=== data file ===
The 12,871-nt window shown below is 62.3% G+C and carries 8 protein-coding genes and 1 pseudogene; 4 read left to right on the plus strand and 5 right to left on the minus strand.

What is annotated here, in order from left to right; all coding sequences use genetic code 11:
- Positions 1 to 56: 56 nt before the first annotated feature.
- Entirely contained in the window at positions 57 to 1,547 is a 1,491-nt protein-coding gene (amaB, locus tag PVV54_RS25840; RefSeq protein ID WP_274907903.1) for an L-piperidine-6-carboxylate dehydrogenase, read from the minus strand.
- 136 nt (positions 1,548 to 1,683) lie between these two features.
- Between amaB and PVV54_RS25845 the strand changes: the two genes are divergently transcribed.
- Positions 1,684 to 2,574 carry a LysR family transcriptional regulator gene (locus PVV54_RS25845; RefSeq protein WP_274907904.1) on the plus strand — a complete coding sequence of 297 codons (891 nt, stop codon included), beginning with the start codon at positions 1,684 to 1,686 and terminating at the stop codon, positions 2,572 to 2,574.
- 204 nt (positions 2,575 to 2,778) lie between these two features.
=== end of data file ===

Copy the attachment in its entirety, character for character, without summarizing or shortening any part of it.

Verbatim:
The 12,871-nt window shown below is 62.3% G+C and carries 8 protein-coding genes and 1 pseudogene; 4 read left to right on the plus strand and 5 right to left on the minus strand.

What is annotated here, in order from left to right; all coding sequences use genetic code 11:
- Positions 1 to 56: 56 nt before the first annotated feature.
- Entirely contained in the window at positions 57 to 1,547 is a 1,491-nt protein-coding gene (amaB, locus tag PVV54_RS25840; RefSeq protein ID WP_274907903.1) for an L-piperidine-6-carboxylate dehydrogenase, read from the minus strand.
- 136 nt (positions 1,548 to 1,683) lie between these two features.
- Between amaB and PVV54_RS25845 the strand changes: the two genes are divergently transcribed.
- Positions 1,684 to 2,574 carry a LysR family transcriptional regulator gene (locus PVV54_RS25845; RefSeq protein WP_274907904.1) on the plus strand — a complete coding sequence of 297 codons (891 nt, stop codon included), beginning with the start codon at positions 1,684 to 1,686 and terminating at the stop codon, positions 2,572 to 2,574.
- 204 nt (positions 2,575 to 2,778) lie between these two features.